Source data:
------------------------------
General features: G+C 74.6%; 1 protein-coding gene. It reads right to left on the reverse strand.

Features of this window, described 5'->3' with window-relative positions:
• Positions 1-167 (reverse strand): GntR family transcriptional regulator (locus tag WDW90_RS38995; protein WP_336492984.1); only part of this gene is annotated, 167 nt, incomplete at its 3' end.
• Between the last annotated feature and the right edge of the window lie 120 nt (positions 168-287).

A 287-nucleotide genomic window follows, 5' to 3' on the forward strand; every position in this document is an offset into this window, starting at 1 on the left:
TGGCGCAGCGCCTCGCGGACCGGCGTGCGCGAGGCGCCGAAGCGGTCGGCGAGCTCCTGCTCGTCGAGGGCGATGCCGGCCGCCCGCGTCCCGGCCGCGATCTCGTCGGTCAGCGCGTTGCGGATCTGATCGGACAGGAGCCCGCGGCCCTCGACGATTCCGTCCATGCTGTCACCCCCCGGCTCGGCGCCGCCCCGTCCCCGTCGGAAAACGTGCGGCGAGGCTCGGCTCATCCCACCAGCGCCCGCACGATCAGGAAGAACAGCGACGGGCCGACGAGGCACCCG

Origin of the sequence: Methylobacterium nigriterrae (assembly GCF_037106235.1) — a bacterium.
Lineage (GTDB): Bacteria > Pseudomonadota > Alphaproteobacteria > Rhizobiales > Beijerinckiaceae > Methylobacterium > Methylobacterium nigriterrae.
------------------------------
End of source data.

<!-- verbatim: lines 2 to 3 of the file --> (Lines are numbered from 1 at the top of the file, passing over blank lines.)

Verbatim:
Features of this window, described 5'->3' with window-relative positions:
• Positions 1-167 (reverse strand): GntR family transcriptional regulator (locus tag WDW90_RS38995; protein WP_336492984.1); only part of this gene is annotated, 167 nt, incomplete at its 3' end.